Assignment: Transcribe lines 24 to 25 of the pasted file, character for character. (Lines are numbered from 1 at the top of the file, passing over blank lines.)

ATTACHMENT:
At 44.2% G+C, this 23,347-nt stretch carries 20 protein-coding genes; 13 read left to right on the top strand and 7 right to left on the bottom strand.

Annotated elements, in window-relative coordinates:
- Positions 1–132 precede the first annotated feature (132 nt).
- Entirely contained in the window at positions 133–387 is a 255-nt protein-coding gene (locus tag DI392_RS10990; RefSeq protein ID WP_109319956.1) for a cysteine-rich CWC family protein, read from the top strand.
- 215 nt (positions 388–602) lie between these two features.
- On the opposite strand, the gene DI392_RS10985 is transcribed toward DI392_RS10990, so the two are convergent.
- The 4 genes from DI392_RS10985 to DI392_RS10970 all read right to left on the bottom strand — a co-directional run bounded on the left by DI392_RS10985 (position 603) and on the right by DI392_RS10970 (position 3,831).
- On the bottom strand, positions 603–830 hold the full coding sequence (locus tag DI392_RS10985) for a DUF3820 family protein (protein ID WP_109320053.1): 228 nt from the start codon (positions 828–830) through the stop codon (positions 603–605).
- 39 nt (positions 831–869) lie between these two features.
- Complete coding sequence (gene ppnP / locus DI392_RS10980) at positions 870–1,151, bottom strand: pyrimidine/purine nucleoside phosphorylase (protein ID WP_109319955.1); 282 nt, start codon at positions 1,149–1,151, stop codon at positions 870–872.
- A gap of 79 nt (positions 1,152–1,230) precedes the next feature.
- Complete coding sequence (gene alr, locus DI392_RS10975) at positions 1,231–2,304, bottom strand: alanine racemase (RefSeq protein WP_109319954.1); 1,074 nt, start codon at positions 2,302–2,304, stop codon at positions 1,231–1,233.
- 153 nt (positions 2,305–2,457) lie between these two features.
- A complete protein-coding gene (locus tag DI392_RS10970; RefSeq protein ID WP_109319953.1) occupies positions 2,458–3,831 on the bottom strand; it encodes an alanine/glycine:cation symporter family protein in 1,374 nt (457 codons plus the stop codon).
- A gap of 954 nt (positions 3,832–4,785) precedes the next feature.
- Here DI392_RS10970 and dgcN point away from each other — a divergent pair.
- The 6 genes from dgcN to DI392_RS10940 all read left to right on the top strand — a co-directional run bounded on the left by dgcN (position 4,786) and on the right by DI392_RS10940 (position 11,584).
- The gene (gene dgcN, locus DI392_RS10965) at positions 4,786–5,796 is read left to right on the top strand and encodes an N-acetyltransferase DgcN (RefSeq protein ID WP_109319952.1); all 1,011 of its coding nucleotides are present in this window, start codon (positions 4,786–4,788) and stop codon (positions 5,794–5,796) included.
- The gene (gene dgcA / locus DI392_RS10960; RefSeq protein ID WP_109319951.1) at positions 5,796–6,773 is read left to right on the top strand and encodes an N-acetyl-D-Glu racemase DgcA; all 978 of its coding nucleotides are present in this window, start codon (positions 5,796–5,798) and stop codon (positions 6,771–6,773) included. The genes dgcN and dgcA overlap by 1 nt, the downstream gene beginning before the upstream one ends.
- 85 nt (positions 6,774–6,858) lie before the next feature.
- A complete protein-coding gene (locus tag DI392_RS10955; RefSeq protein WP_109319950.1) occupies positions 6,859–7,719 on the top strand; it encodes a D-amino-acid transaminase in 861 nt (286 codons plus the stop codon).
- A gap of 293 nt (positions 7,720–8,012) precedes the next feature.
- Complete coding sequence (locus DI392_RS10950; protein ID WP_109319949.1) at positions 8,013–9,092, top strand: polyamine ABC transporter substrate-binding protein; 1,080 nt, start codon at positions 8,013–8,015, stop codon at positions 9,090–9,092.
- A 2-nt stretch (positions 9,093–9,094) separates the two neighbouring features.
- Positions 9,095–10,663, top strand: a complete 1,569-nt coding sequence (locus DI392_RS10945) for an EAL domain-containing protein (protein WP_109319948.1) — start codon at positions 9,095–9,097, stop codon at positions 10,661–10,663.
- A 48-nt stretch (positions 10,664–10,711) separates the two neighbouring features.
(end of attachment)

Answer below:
- A 2-nt stretch (positions 9,093–9,094) separates the two neighbouring features.
- Positions 9,095–10,663, top strand: a complete 1,569-nt coding sequence (locus DI392_RS10945) for an EAL domain-containing protein (protein WP_109319948.1) — start codon at positions 9,095–9,097, stop codon at positions 10,661–10,663.